During the Renaissance period, the focus of many artists became the portrayal of the beauty of the human body alongside the natural world. Patrons, those who support the arts with money such as the Medici family of Florence, helped usher in this period because of the way that they financed painters, sculptors and architects. Major patrons included wealthy merchants, the government and the Church. Some of the world's greatest artists at this time were hired to create works or art to decorate private homes or to display in public places.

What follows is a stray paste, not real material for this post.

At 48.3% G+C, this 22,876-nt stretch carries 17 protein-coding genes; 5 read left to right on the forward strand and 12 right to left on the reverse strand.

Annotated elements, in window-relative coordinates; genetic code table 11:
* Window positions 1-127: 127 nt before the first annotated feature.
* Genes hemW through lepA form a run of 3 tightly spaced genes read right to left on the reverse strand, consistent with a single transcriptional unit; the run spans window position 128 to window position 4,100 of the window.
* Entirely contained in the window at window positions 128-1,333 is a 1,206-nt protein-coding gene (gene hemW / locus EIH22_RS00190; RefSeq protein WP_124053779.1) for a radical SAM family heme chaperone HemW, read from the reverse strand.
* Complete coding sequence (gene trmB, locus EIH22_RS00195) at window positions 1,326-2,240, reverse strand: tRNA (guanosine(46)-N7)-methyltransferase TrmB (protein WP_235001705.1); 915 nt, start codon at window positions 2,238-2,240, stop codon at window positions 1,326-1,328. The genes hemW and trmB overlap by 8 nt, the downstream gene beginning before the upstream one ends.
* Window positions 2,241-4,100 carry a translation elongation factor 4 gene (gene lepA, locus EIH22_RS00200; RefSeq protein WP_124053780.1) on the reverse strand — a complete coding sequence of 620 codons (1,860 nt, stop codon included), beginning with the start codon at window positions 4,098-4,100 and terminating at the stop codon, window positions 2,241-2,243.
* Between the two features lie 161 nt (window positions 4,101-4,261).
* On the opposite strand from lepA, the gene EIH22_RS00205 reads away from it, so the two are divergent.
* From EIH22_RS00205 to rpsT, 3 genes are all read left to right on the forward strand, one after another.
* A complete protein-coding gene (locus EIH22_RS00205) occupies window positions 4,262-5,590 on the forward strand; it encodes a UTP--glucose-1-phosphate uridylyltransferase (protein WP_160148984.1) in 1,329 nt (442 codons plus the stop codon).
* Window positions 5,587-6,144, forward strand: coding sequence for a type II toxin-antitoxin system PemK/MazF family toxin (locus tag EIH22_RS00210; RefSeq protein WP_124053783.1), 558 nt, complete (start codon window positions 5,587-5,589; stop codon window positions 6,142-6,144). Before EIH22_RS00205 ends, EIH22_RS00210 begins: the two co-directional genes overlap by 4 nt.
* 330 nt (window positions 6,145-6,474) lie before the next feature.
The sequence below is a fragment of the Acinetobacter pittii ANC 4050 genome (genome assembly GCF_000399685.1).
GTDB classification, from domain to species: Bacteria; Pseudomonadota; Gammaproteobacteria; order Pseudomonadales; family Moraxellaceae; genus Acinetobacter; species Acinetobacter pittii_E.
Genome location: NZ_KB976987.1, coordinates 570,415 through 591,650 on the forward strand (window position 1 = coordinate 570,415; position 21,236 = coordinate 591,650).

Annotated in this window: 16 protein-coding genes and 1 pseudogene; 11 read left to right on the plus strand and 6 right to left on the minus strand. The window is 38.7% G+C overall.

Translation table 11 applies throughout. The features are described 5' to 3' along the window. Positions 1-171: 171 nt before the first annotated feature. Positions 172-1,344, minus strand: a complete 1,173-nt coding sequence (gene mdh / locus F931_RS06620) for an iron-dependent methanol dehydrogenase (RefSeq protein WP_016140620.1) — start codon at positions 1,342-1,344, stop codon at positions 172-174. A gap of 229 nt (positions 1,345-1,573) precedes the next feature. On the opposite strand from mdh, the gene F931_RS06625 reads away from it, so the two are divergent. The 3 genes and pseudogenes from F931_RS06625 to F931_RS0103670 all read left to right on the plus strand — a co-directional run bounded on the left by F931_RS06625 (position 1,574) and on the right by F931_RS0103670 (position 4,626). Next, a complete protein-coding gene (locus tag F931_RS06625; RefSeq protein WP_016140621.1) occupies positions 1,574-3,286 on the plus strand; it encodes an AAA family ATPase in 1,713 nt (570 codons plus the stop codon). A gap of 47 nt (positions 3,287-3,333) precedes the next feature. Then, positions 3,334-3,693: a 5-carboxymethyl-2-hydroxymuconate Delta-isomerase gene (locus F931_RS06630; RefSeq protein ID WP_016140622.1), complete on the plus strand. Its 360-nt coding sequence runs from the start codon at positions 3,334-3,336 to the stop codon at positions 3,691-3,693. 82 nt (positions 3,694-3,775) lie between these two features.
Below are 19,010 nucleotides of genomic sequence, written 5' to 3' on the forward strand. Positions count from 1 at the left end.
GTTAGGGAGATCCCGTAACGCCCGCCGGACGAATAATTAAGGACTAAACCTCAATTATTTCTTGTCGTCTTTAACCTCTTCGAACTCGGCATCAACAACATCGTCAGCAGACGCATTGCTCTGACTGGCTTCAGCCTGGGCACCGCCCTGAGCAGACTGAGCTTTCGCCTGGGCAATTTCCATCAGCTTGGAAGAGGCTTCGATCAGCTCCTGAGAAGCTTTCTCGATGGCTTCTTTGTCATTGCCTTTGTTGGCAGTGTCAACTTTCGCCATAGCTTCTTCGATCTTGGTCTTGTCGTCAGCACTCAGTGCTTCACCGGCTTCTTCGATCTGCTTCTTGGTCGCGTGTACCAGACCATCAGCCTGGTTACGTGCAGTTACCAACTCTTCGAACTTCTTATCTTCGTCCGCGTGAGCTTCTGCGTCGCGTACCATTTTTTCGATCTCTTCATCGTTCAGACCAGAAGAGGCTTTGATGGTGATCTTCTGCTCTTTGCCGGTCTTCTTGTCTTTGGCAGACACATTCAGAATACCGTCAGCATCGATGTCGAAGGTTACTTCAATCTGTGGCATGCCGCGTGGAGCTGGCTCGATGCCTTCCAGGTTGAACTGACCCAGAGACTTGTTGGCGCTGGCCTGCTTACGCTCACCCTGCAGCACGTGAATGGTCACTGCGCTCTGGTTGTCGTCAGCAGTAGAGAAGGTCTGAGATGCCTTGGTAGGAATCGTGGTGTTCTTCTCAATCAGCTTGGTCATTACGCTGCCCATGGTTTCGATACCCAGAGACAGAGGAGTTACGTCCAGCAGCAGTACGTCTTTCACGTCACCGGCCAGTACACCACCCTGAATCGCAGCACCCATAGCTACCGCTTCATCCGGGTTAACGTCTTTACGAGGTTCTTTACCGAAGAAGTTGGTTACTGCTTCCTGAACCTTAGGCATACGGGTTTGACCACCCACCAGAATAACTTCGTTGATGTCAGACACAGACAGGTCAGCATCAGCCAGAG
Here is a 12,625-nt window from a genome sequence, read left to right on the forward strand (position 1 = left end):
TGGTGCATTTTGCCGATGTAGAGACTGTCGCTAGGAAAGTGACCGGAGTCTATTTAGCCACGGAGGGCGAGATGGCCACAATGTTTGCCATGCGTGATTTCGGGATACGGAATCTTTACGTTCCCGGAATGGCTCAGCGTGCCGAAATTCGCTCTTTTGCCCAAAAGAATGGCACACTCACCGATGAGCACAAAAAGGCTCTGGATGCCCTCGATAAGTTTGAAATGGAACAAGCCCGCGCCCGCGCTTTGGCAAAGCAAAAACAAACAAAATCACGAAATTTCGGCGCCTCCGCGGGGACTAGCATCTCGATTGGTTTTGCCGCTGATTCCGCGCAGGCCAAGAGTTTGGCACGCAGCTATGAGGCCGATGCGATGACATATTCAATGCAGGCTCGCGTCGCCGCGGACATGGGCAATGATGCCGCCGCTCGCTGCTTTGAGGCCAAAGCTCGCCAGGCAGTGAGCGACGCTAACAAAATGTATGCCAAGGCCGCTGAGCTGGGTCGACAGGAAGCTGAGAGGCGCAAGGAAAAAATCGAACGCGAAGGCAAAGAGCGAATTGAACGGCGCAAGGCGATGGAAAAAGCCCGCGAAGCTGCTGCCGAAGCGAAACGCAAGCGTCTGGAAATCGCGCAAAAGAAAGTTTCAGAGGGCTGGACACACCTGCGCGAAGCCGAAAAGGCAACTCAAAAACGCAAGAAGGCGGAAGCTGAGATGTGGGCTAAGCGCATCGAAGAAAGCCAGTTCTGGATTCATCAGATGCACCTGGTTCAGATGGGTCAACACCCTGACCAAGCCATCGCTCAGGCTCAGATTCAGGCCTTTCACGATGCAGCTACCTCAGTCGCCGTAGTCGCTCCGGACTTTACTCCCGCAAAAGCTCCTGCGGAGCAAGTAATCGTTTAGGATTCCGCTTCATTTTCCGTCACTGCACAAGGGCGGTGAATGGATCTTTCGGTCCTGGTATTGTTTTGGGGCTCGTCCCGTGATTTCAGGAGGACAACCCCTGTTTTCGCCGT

As with many other disciplines during this time period, artists found inspiration in the art of the works of the Ancient Greeks and Romans. In the Middle Ages, most art had religious themes and this continued through the Renaissance. But influenced by the humanist ideas of the time, Renaissance artists began to interpret these subjects in new ways. The Renaissance also saw a growing interest in portraits and landscapes.
Raphael's "School of Athens," one of the most prominent examples of the way that Renaissance artists looked to Greek and Roman times for inspiration. Pictured in this famous scene are figures of Greek history and mythology, such as Aristotle, Plato, Pythagoras, Socrates, Apollo, Athena, Ptolemy and Raphael himself.